• Book Ends: The film both begins and ends with a Thanksgiving dinner party at Hannah's apartment.
  • Bungled Suicide: Mickey, despairing over the meaninglessness of life, tries to shoot himself with a rifle. Just as he squeezes the trigger, the gun slips and misfires because he was so anxious and sweaty.
  • But I Can't Be Pregnant!: Mickey was diagnosed as infertile years before the events in the film but by the end his new wife Holly is pregnant.
  • The Cameo: Sam Waterson as David and Tony Roberts as Norman.
  • Cannot Tell a Joke: Though we never see any evidence of it, Holly falls under this category by her own admission.
    Holly: I can't believe I said that about the Guggenheim. My stupid rollerskating joke. I should never tell jokes. Mom can tell 'em. And Hannah. But I kill 'em.
  • Casting Gag: Tony Roberts in a cameo as Mickey's ex-sitcom writing partner.
  • Crisis of Faith: Mickey begins to feel that life is meaningless and spends nearly a year researching different religions to help answer his questions about the afterlife.
  • The Cynic: Frederick. All of his comments about the state of society and culture reflect his very dark attitude towards humanity and life in general.
  • Deadpan Snarker: Frederick. Mickey has his moments as well.
  • Desperately Looking for a Purpose in Life: The Central Theme, as all of the characters to one degree or another are unhappy or are a mess because they don't know what they really want out of life. Holly is the most obvious example, as someone who has no idea what she wants and self-medicates with drugs, while Mickey is obsessed with the afterlife.
  • Did You Think I Can't Feel?: Hannah questions Elliot about his coldness toward her. After having nearly everyone tell her she's so "giving", Hannah wonders if people think she has no needs.
    Hannah: I have needs!
    Elliot: Well, I can't see them and neither can Lee or Holly!
  • Epic Tracking Shot:
    • The entire breakup between Lee and Frederick was a single shot. If that weren't enough, the scene went so well the camera crew were in tears.
    • During a dinner between all three sisters, the camera does an arc pan several times during the subtext-filled conversation between the trio.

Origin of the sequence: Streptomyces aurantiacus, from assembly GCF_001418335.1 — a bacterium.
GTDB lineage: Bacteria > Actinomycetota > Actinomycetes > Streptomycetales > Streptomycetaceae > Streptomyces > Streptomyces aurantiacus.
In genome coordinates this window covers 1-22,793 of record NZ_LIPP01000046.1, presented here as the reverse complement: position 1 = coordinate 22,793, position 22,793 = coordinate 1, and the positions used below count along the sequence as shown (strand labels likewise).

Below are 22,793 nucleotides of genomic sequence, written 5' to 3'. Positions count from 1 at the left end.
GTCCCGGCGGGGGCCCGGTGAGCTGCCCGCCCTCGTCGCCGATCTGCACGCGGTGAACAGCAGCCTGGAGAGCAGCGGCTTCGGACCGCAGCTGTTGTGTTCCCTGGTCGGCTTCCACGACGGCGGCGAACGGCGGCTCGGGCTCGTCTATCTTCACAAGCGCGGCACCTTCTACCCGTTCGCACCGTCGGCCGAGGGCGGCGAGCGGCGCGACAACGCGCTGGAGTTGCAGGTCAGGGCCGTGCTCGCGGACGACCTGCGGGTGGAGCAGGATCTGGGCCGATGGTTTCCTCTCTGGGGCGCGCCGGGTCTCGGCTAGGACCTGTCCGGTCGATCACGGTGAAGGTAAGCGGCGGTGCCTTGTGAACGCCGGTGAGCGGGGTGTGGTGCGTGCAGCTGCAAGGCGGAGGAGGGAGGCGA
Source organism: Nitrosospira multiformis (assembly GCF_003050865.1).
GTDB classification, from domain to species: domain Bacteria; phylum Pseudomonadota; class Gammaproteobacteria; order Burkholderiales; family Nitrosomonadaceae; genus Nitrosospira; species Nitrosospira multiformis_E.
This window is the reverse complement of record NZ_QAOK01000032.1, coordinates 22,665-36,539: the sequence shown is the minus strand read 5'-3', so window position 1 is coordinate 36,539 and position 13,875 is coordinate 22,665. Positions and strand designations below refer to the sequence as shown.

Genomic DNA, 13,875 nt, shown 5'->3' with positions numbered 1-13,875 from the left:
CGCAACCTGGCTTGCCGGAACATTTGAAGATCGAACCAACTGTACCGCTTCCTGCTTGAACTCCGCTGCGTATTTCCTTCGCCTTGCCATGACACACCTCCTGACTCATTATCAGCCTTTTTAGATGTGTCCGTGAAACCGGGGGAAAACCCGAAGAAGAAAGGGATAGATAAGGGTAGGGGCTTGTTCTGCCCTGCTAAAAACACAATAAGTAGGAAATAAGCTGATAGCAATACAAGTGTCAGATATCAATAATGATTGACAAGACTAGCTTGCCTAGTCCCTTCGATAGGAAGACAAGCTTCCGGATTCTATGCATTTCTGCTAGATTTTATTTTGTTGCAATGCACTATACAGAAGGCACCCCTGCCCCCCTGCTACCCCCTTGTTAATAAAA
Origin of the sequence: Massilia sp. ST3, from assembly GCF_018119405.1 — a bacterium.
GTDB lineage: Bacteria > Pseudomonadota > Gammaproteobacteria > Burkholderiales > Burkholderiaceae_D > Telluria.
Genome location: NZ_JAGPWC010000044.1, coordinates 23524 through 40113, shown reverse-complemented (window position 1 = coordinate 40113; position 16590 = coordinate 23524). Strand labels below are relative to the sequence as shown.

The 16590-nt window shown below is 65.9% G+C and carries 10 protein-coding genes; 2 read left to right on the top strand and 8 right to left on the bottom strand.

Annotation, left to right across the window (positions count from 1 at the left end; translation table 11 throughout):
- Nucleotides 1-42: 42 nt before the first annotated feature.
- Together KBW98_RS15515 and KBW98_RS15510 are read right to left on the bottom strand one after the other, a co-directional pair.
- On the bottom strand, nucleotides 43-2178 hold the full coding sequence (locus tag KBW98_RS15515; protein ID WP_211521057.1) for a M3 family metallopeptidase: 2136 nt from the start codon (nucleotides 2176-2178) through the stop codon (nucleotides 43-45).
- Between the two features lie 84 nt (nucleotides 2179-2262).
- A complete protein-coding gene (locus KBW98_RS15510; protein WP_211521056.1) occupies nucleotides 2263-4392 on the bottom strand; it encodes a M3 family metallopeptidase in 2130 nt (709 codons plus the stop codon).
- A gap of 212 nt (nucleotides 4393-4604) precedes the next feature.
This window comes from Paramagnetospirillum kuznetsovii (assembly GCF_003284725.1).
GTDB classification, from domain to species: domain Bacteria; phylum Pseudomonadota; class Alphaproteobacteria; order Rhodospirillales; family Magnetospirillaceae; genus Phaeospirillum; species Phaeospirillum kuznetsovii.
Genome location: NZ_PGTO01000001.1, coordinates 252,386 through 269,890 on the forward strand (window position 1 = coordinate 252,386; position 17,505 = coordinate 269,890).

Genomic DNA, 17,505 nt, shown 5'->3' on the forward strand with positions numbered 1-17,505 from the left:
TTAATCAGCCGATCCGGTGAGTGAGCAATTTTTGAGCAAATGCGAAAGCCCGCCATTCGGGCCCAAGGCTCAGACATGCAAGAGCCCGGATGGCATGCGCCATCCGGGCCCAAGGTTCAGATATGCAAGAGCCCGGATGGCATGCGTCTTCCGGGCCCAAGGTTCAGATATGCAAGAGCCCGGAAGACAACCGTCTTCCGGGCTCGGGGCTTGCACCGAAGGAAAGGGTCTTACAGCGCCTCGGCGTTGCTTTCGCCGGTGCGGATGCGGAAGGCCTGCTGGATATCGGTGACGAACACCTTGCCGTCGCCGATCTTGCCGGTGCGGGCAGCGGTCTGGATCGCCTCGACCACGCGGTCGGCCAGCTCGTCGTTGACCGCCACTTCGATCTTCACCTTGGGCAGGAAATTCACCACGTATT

• Eternal Recurrence: During Mickey's Crisis of Faith, and has been looking up philosophers about the afterlife, and brings up the Trope Namer, and finds no comfort in it.
    Mickey: Great, that means I'll have to watch Ice Capades again.
  • Failed Audition Plot: Holly auditions for several acting gigs but never manages to get a role. She doesn't take rejection well and struggles with her self-confidence because of it.
  • Falling-in-Love Montage: Played with. Mickey and Holly walk through the park, go out for lunch, and plan a dinner date. Nothing cheesy, just natural conversation and flirting.
  • Foolish Sibling, Responsible Sibling: Holly and Hannah, with Lee falling somewhere in between them.
  • Freudian Trio: Holly (Id), Lee (Ego), Hannah (Superego). Mickey (Id), Ellliot (Ego), Frederick (Superego).
  • Functional Addict: Holly walked the line between functional and not. She was addicted to cocaine and had issues with depression but she didn't seem to be a lost cause. She recovered before losing control completely.
  • The Glorious War of Sisterly Rivalry: Lee and Holly both feel overshadowed by Hannah's successes. Holly lashes out at Hannah because of this while Lee keeps it inside and ends up having an affair with Hannah's husband.
  • Guilt Complex: Lee starts siding with Hannah because she's having an affair with her husband. Holly is shocked by her seemingly sudden reversal.
  • Hands-Off Parenting: Hannah says that her parents "loved the idea of having us kids but the idea of raising us didn't interest them much".
  • Happy Ending: Especially when compared to other Woody Allen films. Mickey and Holly are Happily Married and expecting a child. Elliot rediscovers how much he loves Hannah and she never finds out about his affair with Lee. And Lee ends up Happily Married herself to a literature professor.
  • Happily Failed Suicide: Related to Bungled Suicide. After the gun misfires, Mickey walks aimlessly around town all day and eventually stops at a movie theater. While watching a Marx Brothers film, Mickey comes to the realization that life is worth living for such things.
  • Happily Married: By the end of the film, this is true for Mickey and Holly and Lee and the unnamed literature professor. Presumably, it's also true for Hannah and Elliot.
  • Hollywood Atheist: Averted. Mickey starts to think life is meaningless if he can't believe in God, but realizes that life is worth living for itself.
  • Homage: Allen stated the film was a tribute to Anton Chekhov's Uncle Vanya.